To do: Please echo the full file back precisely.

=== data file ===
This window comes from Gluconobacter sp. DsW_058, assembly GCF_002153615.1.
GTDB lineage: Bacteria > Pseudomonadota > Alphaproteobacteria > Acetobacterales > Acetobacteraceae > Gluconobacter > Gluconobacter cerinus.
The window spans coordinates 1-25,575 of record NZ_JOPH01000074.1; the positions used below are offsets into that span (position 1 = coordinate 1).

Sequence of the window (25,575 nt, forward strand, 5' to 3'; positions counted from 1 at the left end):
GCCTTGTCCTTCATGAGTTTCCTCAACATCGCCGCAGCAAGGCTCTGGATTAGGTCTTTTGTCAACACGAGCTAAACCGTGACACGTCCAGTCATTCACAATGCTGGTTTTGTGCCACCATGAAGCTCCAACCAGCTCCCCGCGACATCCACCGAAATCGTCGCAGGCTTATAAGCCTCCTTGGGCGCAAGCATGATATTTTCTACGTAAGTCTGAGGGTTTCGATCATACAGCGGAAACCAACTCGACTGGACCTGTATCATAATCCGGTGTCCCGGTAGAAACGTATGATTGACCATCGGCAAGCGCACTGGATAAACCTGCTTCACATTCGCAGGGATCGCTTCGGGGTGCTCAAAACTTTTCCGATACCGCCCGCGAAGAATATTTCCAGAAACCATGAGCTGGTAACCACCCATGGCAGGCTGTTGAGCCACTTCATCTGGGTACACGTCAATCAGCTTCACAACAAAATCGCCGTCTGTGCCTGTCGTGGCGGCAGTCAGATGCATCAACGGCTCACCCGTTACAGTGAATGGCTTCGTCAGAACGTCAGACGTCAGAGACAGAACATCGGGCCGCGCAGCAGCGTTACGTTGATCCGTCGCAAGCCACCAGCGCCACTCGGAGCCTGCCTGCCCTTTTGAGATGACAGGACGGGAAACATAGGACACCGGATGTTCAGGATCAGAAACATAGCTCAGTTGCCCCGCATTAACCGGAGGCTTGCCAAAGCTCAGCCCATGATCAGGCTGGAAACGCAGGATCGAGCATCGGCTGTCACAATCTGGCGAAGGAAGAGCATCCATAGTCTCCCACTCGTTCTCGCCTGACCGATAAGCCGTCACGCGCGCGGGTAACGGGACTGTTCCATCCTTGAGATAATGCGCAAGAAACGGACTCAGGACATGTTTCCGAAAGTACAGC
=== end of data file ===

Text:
This window comes from Gluconobacter sp. DsW_058, assembly GCF_002153615.1.
GTDB lineage: Bacteria > Pseudomonadota > Alphaproteobacteria > Acetobacterales > Acetobacteraceae > Gluconobacter > Gluconobacter cerinus.
The window spans coordinates 1-25,575 of record NZ_JOPH01000074.1; the positions used below are offsets into that span (position 1 = coordinate 1).

Sequence of the window (25,575 nt, forward strand, 5' to 3'; positions counted from 1 at the left end):
GCCTTGTCCTTCATGAGTTTCCTCAACATCGCCGCAGCAAGGCTCTGGATTAGGTCTTTTGTCAACACGAGCTAAACCGTGACACGTCCAGTCATTCACAATGCTGGTTTTGTGCCACCATGAAGCTCCAACCAGCTCCCCGCGACATCCACCGAAATCGTCGCAGGCTTATAAGCCTCCTTGGGCGCAAGCATGATATTTTCTACGTAAGTCTGAGGGTTTCGATCATACAGCGGAAACCAACTCGACTGGACCTGTATCATAATCCGGTGTCCCGGTAGAAACGTATGATTGACCATCGGCAAGCGCACTGGATAAACCTGCTTCACATTCGCAGGGATCGCTTCGGGGTGCTCAAAACTTTTCCGATACCGCCCGCGAAGAATATTTCCAGAAACCATGAGCTGGTAACCACCCATGGCAGGCTGTTGAGCCACTTCATCTGGGTACACGTCAATCAGCTTCACAACAAAATCGCCGTCTGTGCCTGTCGTGGCGGCAGTCAGATGCATCAACGGCTCACCCGTTACAGTGAATGGCTTCGTCAGAACGTCAGACGTCAGAGACAGAACATCGGGCCGCGCAGCAGCGTTACGTTGATCCGTCGCAAGCCACCAGCGCCACTCGGAGCCTGCCTGCCCTTTTGAGATGACAGGACGGGAAACATAGGACACCGGATGTTCAGGATCAGAAACATAGCTCAGTTGCCCCGCATTAACCGGAGGCTTGCCAAAGCTCAGCCCATGATCAGGCTGGAAACGCAGGATCGAGCATCGGCTGTCACAATCTGGCGAAGGAAGAGCATCCATAGTCTCCCACTCGTTCTCGCCTGACCGATAAGCCGTCACGCGCGCGGGTAACGGGACTGTTCCATCCTTGAGATAATGCGCAAGAAACGGACTCAGGACATGTTTCCGAAAGTACAGC